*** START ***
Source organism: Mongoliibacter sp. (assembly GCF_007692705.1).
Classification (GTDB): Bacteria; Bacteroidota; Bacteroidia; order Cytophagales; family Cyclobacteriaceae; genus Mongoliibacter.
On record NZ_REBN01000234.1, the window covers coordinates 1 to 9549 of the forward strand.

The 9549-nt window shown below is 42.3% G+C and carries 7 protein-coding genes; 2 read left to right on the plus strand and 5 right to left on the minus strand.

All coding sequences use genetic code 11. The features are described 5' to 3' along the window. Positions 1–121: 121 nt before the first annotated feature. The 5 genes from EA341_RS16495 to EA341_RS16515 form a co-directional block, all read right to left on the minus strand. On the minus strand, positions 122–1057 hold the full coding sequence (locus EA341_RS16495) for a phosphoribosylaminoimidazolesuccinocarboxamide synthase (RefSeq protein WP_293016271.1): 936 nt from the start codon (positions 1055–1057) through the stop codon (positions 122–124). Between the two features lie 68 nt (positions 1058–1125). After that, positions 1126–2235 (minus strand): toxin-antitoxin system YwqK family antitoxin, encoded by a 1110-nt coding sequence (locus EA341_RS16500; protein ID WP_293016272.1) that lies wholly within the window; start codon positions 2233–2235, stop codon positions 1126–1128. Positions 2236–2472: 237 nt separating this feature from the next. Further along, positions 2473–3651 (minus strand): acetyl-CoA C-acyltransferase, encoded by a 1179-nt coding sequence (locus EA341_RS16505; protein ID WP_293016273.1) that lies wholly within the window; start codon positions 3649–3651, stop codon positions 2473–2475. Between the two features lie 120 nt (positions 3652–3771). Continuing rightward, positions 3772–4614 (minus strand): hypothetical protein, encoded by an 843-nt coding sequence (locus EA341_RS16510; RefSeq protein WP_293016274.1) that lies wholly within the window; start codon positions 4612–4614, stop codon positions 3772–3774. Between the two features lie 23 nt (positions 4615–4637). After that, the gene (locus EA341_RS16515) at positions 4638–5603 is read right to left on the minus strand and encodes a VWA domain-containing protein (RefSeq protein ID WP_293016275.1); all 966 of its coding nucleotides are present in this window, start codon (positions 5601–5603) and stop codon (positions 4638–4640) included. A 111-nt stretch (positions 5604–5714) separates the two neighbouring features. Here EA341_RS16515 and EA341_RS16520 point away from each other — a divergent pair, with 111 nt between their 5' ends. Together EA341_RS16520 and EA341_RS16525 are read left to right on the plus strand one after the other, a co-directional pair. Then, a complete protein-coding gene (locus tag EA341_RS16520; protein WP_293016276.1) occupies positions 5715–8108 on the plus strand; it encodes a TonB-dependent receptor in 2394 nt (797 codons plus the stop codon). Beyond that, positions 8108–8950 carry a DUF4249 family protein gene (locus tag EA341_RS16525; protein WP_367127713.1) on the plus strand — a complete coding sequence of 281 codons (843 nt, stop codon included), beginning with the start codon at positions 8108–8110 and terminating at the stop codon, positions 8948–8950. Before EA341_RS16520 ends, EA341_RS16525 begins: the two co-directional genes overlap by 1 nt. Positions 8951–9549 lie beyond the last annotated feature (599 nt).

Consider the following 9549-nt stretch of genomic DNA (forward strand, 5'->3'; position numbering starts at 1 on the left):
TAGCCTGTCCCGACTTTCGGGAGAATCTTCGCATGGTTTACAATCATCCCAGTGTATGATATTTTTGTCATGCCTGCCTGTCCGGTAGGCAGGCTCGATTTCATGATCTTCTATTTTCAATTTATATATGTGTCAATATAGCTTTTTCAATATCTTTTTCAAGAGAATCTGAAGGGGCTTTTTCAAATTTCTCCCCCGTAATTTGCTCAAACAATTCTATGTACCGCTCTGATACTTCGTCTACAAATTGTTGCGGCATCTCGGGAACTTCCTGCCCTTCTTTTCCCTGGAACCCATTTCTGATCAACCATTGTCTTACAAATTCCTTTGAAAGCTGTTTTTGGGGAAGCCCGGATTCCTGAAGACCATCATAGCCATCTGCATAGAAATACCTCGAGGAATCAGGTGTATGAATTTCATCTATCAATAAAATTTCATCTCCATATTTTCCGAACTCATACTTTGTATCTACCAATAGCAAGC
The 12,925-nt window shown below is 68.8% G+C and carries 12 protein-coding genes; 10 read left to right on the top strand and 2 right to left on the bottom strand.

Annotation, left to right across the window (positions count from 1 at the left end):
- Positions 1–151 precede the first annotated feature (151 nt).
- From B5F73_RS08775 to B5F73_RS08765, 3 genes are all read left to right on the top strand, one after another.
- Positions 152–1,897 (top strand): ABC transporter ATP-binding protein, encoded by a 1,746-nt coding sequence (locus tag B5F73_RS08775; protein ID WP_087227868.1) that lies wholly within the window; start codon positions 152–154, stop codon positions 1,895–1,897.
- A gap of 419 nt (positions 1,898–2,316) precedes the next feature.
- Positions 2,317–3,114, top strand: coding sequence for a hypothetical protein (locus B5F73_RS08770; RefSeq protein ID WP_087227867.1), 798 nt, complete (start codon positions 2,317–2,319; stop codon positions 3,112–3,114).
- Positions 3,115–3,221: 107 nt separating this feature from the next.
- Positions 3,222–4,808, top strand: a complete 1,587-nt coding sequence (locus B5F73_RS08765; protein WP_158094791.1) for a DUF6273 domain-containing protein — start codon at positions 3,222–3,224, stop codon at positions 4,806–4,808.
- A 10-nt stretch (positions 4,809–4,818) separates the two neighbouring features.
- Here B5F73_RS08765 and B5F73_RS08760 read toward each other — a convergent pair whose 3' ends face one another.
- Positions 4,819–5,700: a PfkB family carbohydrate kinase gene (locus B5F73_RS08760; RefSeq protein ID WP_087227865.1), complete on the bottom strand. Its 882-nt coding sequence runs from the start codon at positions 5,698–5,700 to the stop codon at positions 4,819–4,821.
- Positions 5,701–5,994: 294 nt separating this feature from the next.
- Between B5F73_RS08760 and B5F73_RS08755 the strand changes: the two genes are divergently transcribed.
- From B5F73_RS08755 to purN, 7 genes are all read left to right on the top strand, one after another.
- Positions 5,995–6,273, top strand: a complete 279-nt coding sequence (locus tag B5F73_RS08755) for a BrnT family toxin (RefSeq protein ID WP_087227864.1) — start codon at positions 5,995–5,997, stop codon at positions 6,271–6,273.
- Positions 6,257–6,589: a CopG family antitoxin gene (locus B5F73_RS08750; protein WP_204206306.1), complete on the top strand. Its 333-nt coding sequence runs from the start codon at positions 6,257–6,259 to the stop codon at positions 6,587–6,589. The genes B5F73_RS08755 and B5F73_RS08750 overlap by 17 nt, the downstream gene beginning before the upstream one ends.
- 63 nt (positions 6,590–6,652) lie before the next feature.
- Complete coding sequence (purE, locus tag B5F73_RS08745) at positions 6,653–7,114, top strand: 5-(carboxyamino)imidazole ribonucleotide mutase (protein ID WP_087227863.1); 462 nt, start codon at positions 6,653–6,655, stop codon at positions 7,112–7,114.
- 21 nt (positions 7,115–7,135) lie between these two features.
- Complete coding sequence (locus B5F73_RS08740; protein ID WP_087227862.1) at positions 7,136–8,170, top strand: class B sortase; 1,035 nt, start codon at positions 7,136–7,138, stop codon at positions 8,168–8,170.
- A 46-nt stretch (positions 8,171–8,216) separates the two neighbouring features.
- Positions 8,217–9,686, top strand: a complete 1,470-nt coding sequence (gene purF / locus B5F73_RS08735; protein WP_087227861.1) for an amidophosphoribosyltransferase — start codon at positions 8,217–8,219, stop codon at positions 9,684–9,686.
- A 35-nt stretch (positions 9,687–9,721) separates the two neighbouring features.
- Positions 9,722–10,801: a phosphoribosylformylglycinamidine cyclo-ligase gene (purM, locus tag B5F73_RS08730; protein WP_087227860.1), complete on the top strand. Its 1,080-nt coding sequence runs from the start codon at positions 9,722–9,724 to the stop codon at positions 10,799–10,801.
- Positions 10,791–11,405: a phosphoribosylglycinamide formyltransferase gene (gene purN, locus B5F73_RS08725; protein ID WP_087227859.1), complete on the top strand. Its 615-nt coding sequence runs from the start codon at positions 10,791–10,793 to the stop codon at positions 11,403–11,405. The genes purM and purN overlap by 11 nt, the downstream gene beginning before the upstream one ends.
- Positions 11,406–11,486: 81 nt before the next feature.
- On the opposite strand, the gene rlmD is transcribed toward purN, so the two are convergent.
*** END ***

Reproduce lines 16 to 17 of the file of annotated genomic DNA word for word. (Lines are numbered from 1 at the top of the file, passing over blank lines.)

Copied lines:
- Positions 3,222–4,808, top strand: a complete 1,587-nt coding sequence (locus B5F73_RS08765; protein WP_158094791.1) for a DUF6273 domain-containing protein — start codon at positions 3,222–3,224, stop codon at positions 4,806–4,808.
- A 10-nt stretch (positions 4,809–4,818) separates the two neighbouring features.